A spokesperson for the DTCC told CoinDesk: “The project is progressing well. DLT and cloud development have been completed and we continue to conduct in-depth industry-wide testing with our clients, vendors and technology providers. However, to ensure that this technology is implemented in a measured, prudent and most secure manner, we have allocated additional months for testing, to ensure that firms are 100 percent ready.”
But a person familiar with the technology testing process said the delay is also caused by the UK’s departure from the European Union. The previously scheduled release of the new TIW system coincided with the week of Brexit, which is slated for Oct. 31.
Reuters: Philly Fed pres says central bank digital currency “inevitable”, US should not move first
It is “inevitable” that central banks including the US Federal Reserve will start issuing digital currency, Philadelphia Federal Reserve bank president Patrick Harker said on Wednesday, while cautioning that the United States should not be the nation to lead such a move.
“Frankly I don’t think we should be the first mover as a nation to do this,” Harker said at a community banking conference here, given the dollar’s role as the world’s reserve currency and the need to test out new technology. But he added: “It is inevitable … I think it is better for us to start getting our hands around it.”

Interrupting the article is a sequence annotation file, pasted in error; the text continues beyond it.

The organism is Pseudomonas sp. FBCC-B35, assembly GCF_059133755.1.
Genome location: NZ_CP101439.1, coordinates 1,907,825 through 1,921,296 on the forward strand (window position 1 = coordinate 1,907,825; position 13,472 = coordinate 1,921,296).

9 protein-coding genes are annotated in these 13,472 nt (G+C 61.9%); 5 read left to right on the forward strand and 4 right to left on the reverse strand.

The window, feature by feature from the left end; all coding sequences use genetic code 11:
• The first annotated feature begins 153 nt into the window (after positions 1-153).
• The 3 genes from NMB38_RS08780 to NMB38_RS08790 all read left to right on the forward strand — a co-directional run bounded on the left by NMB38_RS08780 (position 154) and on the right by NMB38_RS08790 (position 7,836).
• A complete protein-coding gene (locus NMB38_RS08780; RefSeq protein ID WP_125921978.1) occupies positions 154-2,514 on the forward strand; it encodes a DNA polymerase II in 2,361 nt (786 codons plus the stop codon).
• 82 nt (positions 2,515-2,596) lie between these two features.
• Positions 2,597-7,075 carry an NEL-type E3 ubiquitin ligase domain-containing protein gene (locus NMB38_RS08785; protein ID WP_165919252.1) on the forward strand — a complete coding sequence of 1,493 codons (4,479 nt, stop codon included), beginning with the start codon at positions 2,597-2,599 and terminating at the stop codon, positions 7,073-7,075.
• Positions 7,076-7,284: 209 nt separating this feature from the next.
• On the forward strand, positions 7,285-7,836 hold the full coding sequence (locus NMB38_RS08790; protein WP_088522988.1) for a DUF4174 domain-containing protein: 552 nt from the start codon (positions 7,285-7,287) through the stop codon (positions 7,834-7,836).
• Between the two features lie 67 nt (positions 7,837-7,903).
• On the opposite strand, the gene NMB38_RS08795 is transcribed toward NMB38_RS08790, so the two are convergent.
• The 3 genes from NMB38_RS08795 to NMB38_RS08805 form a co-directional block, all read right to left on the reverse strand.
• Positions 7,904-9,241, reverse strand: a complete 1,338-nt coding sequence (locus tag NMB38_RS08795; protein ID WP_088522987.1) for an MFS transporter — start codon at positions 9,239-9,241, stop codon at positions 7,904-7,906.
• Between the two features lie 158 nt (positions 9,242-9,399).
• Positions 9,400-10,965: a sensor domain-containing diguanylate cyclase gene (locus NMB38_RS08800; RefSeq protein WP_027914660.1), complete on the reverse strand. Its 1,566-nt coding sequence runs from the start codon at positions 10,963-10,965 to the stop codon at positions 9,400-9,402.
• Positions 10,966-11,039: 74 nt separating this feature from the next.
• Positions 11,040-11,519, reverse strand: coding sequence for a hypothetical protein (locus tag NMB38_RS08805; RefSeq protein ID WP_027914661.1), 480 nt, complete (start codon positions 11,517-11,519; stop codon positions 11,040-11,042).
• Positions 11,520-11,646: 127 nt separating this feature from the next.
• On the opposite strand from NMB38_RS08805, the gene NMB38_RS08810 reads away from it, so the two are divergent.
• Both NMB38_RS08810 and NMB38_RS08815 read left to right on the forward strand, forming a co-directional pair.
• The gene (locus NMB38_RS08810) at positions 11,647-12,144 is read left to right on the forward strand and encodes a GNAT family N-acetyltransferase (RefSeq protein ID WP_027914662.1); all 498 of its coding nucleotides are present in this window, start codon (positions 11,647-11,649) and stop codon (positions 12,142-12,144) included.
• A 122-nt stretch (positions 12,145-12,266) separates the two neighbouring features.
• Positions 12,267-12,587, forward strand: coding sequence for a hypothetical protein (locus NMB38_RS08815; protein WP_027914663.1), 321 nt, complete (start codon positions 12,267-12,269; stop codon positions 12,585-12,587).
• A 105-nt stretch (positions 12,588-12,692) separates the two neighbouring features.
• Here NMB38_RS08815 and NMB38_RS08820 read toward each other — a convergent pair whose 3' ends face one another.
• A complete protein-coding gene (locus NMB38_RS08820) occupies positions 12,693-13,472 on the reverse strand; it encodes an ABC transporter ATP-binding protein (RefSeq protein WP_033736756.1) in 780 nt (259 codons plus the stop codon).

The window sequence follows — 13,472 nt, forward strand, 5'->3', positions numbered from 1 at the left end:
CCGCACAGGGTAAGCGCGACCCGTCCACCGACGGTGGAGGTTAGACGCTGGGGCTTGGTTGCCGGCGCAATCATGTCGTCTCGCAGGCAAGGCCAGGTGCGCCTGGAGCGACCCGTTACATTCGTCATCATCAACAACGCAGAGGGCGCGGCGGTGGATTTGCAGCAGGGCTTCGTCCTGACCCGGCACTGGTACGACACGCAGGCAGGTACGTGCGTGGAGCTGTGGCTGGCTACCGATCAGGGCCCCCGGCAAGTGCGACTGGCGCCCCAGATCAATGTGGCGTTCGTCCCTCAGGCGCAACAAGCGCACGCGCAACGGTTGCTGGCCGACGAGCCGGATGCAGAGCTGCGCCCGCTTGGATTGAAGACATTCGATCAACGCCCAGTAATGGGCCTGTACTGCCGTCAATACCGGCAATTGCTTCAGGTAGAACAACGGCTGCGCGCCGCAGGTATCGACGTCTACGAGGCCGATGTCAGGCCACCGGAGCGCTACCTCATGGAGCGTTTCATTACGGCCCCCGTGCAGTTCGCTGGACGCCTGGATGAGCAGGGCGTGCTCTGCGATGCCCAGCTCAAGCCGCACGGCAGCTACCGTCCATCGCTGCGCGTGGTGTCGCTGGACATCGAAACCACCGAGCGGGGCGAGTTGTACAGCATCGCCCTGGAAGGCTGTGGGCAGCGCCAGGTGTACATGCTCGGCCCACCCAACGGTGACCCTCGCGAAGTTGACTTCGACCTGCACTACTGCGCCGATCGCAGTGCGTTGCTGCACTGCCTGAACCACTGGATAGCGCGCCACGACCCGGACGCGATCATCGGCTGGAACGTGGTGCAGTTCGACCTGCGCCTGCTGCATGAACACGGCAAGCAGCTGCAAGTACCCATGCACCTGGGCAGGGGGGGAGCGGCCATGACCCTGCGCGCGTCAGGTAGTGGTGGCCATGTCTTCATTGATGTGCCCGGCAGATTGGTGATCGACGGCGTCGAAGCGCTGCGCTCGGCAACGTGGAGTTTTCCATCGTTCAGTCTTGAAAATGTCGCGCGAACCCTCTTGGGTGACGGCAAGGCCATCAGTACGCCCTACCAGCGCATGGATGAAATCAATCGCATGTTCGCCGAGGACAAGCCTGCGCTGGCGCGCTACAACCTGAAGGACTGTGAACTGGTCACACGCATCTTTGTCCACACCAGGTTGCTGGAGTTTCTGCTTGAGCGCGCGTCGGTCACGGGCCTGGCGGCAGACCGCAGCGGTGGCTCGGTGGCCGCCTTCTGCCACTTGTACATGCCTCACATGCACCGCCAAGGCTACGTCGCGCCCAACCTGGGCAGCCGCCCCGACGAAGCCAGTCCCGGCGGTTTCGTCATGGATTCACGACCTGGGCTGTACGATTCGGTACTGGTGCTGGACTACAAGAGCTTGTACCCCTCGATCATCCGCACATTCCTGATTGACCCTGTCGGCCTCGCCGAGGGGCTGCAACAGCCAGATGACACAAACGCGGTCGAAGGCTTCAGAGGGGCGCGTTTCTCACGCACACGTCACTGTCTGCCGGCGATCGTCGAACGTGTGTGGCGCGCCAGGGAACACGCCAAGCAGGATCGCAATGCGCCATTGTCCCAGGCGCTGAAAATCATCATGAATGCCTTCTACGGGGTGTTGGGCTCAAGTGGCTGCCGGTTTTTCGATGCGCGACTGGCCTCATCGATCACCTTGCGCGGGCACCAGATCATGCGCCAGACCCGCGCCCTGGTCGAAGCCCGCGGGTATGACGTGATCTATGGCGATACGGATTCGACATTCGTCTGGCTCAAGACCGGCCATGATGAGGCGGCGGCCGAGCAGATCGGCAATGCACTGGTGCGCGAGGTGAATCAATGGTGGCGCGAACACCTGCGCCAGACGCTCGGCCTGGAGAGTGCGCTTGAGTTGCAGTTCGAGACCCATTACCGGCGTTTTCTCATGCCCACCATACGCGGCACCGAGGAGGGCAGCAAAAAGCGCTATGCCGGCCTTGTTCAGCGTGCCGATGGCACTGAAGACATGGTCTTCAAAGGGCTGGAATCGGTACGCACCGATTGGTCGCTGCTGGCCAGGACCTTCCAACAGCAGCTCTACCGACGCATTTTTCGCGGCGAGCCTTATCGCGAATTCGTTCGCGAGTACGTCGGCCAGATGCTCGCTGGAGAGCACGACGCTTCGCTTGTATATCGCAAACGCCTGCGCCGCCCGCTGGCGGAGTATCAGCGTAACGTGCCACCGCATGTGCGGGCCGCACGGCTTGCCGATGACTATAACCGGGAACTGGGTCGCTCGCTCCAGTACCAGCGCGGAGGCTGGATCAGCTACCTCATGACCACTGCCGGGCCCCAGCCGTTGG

The Fed and other central banks are debating both how to approach the rise of privately issued cryptocurrencies like bitcoin, and examining how the underlying blockchain technology might change traditional central banking. The general mood is skeptical – about whether private cryptocurrencies will ever become large enough, or behave enough like true currencies, to require regulation, or to threaten the ability of traditional central banks to conduct monetary policy.
Harker acknowledged his view was “in the minority” at the Fed right now. But his staff has begun research on the issue, and he said he is organizing a small research conference for academics to be held early next year.
SEC rules that bitcoin is not a security
There was some insight into the view of the Securities and Exchange Commission on cryptocurrencies in a letter detailing a ruling to Jacob Comer, head of regulatory and compliance at Cipher Technologies, which was applying for registration of a closed-end interval fund. The SEC said it disagreed with Comer’s conclusion that bitcoin is a security: “We think that conclusion is incorrect under both the reasoning of SEC v. Howey and the framework that the staff applies in analyzing digital assets,” the SEC wrote in the letter.
“Among other things, we do not believe that current purchasers of bitcoin are relying on the essential managerial and entrepreneurial efforts of others to produce a profit. Accordingly, because Cipher intends to invest substantially all of its assets in bitcoin as currently structured, it does not meet the definition of an ‘investment company’ under the Investment Company Act…”
The SEC explained that if bitcoin were a security, “it would then raise substantial other issues”. For example, bitcoin would be an unregistered, publicly-offered security, and, among other things, it potentially would render the proposed fund an underwriter of bitcoin. Other legal and investor protection issues the SEC is looking for companies to address are with respect to valuation, custody and potential manipulation in the bitcoin market.